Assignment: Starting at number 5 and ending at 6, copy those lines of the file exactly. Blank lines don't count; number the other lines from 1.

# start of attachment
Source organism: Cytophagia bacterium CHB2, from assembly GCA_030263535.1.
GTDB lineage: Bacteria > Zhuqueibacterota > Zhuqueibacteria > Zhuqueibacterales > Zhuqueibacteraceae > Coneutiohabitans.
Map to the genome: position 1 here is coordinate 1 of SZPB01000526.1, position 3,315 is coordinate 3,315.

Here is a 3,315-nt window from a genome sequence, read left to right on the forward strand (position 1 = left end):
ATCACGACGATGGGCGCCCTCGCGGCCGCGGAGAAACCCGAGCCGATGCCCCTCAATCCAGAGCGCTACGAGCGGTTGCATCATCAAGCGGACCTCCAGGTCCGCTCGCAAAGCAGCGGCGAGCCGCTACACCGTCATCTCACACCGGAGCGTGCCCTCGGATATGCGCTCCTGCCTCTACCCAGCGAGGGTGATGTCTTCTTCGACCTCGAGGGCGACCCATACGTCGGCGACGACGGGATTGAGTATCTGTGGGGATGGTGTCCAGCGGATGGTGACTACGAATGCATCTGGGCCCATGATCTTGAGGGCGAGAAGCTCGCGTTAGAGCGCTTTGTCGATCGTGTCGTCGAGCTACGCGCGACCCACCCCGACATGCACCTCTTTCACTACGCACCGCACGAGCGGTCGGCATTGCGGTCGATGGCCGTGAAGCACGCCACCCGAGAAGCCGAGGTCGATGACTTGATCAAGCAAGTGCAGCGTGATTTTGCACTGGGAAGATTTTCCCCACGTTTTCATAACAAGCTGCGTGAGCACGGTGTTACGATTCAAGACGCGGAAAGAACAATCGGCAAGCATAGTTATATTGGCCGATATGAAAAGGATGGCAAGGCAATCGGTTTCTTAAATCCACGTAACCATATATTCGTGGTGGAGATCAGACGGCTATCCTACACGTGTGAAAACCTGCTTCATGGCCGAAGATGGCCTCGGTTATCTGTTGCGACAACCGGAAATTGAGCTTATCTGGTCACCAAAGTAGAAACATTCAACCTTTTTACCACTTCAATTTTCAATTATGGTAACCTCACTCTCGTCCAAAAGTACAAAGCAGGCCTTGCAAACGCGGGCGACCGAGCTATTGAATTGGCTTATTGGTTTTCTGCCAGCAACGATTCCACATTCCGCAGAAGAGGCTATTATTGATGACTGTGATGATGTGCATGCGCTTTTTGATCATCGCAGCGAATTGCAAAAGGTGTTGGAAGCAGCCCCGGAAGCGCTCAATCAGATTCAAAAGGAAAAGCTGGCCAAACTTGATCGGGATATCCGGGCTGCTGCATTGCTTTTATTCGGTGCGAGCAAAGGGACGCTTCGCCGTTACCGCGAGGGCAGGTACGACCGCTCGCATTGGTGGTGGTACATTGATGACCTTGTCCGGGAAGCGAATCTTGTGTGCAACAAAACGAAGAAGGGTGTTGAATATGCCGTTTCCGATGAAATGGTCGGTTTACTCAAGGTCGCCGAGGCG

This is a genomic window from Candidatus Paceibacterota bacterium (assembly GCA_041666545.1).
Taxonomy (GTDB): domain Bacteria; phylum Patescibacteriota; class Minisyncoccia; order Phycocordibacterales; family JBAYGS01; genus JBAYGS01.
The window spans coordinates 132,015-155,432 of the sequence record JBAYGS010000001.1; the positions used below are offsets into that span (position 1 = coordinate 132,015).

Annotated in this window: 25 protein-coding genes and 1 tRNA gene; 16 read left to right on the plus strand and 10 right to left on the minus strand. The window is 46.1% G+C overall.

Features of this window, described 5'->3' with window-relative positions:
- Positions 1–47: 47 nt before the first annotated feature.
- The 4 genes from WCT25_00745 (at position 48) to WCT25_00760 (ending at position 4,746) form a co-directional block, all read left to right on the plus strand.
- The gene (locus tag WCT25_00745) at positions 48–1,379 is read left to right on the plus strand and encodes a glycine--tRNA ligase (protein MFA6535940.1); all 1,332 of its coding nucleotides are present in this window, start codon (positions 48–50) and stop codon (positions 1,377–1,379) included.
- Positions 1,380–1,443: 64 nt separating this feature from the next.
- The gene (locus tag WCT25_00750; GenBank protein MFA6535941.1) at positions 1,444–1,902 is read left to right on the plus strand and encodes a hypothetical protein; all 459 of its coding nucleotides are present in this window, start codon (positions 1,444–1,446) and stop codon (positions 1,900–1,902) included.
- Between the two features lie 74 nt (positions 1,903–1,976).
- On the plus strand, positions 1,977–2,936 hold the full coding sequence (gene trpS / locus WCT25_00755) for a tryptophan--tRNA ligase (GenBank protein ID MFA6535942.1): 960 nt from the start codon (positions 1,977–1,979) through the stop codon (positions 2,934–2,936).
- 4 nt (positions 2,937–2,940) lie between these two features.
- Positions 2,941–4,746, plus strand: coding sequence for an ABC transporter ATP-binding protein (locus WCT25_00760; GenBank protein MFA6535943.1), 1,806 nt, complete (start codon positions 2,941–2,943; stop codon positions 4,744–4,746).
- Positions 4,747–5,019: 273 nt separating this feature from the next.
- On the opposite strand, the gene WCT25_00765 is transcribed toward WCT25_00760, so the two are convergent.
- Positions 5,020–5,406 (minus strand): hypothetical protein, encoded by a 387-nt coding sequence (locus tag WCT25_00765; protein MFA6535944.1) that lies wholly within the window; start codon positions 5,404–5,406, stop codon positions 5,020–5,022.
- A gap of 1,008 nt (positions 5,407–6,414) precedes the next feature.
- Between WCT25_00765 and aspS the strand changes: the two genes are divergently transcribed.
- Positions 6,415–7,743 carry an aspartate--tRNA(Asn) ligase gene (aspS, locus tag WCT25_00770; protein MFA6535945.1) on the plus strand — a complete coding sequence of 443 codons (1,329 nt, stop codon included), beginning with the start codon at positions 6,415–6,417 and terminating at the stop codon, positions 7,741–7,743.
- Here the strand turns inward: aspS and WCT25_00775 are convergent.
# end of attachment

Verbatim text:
ATCACGACGATGGGCGCCCTCGCGGCCGCGGAGAAACCCGAGCCGATGCCCCTCAATCCAGAGCGCTACGAGCGGTTGCATCATCAAGCGGACCTCCAGGTCCGCTCGCAAAGCAGCGGCGAGCCGCTACACCGTCATCTCACACCGGAGCGTGCCCTCGGATATGCGCTCCTGCCTCTACCCAGCGAGGGTGATGTCTTCTTCGACCTCGAGGGCGACCCATACGTCGGCGACGACGGGATTGAGTATCTGTGGGGATGGTGTCCAGCGGATGGTGACTACGAATGCATCTGGGCCCATGATCTTGAGGGCGAGAAGCTCGCGTTAGAGCGCTTTGTCGATCGTGTCGTCGAGCTACGCGCGACCCACCCCGACATGCACCTCTTTCACTACGCACCGCACGAGCGGTCGGCATTGCGGTCGATGGCCGTGAAGCACGCCACCCGAGAAGCCGAGGTCGATGACTTGATCAAGCAAGTGCAGCGTGATTTTGCACTGGGAAGATTTTCCCCACGTTTTCATAACAAGCTGCGTGAGCACGGTGTTACGATTCAAGACGCGGAAAGAACAATCGGCAAGCATAGTTATATTGGCCGATATGAAAAGGATGGCAAGGCAATCGGTTTCTTAAATCCACGTAACCATATATTCGTGGTGGAGATCAGACGGCTATCCTACACGTGTGAAAACCTGCTTCATGGCCGAAGATGGCCTCGGTTATCTGTTGCGACAACCGGAAATTGAGCTTATCTGGTCACCAAAGTAGAAACATTCAACCTTTTTACCACTTCAATTTTCAATTATGGTAACCTCACTCTCGTCCAAAAGTACAAAGCAGGCCTTGCAAACGCGGGCGACCGAGCTATTGAATTGGCTTATTGGTTTTCTGCCAGCAACGATTCCACATTCCGCAGAAGAGGCTATTATTGATGACTGTGATGATGTGCATGCGCTTTTTGATCATCGCAGCGAATTGCAAAAGGTGTTGGAAGCAGCCCCGGAAGCGCTCAATCAGATTCAAAAGGAAAAGCTGGCCAAACTTGATCGGGATATCCGGGCTGCTGCATTGCTTTTATTCGGTGCGAGCAAAGGGACGCTTCGCCGTTACCGCGAGGGCAGGTACGACCGCTCGCATTGGTGGTGGTACATTGATGACCTTGTCCGGGAAGCGAATCTTGTGTGCAACAAAACGAAGAAGGGTGTTGAATATGCCGTTTCCGATGAAATGGTCGGTTTACTCAAGGTCGCCGAGGCG

This is a genomic window from Candidatus Paceibacterota bacterium (assembly GCA_041666545.1).